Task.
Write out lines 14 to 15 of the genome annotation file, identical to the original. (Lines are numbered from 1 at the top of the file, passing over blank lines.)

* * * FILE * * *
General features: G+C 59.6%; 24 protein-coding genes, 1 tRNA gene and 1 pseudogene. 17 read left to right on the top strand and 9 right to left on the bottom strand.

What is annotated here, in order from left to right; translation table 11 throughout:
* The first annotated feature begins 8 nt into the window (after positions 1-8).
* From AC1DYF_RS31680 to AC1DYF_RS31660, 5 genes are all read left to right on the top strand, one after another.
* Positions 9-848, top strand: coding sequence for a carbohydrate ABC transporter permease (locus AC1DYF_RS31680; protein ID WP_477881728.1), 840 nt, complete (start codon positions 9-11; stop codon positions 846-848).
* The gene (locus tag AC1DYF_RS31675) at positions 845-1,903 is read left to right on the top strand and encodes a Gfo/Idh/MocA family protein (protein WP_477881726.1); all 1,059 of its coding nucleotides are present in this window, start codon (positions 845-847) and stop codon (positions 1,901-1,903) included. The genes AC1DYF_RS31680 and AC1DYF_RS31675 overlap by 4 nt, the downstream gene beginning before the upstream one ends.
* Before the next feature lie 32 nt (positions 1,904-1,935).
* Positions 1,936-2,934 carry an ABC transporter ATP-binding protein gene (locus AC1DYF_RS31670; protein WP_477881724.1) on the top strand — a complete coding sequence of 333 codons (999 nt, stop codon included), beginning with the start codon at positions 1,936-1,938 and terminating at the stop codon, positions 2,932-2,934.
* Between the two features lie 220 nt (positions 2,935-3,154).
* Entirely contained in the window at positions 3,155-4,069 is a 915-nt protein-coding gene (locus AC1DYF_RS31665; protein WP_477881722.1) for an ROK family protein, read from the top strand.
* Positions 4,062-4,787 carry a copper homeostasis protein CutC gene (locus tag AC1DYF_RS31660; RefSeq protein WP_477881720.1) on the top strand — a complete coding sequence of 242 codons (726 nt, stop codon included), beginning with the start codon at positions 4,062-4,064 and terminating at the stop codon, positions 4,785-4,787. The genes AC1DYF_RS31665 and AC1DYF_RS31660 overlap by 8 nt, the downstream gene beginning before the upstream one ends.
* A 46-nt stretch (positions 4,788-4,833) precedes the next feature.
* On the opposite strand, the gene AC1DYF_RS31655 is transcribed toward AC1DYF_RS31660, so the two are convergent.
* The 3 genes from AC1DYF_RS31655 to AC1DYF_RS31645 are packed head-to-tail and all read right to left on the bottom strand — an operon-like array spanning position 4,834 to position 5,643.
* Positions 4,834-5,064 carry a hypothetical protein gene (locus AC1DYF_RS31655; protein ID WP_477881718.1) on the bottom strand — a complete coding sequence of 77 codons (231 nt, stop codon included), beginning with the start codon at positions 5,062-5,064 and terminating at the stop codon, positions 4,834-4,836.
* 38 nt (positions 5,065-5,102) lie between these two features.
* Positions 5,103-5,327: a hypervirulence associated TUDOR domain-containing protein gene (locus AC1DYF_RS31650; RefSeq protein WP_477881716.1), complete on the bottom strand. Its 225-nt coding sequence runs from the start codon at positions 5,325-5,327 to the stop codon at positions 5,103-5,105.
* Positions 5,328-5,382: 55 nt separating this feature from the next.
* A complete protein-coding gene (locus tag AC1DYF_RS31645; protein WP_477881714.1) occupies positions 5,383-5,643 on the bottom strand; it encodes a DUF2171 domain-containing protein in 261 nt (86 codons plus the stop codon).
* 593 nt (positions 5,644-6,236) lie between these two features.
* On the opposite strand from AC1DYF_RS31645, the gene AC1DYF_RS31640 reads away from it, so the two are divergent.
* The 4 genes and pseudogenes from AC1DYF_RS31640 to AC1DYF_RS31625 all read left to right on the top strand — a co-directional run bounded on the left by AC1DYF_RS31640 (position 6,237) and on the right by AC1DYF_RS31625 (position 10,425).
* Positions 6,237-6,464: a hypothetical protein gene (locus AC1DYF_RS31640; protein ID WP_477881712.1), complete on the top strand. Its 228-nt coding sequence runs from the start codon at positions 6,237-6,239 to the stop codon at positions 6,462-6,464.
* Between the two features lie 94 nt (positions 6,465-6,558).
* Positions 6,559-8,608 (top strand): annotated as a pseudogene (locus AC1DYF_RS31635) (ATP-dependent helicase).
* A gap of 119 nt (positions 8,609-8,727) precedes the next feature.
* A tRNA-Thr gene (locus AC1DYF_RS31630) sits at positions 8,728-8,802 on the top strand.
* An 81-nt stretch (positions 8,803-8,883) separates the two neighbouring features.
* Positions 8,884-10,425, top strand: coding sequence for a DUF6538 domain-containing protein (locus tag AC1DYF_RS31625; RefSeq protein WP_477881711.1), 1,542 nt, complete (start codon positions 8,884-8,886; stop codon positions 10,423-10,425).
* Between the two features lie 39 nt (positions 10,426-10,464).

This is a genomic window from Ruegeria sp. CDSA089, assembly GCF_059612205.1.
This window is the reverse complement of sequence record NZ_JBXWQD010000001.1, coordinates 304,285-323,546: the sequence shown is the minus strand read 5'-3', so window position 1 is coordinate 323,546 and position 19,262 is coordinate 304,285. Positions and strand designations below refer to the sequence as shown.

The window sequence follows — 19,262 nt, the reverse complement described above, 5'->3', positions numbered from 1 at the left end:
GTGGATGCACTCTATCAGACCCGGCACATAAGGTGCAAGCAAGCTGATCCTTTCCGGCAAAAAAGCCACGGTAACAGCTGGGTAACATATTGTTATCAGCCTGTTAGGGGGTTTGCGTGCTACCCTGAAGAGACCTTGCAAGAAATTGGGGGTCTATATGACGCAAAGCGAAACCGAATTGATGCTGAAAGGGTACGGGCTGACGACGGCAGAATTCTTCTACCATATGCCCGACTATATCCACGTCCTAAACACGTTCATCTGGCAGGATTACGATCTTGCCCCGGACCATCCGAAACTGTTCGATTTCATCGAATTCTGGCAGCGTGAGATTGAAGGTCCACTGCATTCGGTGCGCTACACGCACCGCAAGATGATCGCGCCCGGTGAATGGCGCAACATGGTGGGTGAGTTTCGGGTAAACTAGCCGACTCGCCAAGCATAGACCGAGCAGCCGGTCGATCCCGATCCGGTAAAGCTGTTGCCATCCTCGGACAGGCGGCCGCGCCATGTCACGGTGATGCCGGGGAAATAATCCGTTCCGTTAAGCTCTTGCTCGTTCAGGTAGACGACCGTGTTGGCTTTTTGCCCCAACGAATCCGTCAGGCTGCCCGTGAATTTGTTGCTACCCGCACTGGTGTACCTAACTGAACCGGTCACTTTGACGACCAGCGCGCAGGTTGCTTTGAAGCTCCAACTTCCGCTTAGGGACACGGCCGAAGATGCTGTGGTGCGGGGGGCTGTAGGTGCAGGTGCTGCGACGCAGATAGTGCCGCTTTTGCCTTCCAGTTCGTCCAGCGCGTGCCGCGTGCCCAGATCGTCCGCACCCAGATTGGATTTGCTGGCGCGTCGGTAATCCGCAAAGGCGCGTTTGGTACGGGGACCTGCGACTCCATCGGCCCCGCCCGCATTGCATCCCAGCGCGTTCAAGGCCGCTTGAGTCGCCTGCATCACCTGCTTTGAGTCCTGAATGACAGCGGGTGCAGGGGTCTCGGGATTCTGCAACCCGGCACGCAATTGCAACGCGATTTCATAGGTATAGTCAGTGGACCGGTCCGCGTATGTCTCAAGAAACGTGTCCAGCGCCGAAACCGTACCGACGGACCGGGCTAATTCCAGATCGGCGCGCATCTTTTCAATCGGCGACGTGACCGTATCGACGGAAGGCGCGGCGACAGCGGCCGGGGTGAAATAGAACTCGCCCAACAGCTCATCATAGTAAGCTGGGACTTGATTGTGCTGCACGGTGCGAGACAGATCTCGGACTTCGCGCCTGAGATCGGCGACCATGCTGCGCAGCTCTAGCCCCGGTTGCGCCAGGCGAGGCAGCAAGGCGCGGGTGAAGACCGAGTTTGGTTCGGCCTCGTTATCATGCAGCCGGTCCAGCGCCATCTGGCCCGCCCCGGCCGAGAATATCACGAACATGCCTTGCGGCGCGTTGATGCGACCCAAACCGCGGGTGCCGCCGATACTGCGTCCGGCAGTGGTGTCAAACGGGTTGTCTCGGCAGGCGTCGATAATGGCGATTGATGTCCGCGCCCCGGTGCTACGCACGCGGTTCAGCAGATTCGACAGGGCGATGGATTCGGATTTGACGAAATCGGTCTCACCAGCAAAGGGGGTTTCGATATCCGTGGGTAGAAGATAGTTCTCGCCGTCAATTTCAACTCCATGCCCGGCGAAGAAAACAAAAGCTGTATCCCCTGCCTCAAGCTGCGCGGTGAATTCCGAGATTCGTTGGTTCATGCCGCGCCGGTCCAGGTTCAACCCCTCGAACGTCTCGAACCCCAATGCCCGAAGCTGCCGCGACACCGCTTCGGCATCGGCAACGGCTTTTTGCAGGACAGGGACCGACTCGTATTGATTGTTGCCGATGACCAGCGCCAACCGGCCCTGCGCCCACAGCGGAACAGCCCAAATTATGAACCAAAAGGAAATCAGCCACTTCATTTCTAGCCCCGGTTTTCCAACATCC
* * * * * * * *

* The 3 genes from AC1DYF_RS31655 to AC1DYF_RS31645 are packed head-to-tail and all read right to left on the bottom strand — an operon-like array spanning position 4,834 to position 5,643.
* Positions 4,834-5,064 carry a hypothetical protein gene (locus AC1DYF_RS31655; protein ID WP_477881718.1) on the bottom strand — a complete coding sequence of 77 codons (231 nt, stop codon included), beginning with the start codon at positions 5,062-5,064 and terminating at the stop codon, positions 4,834-4,836.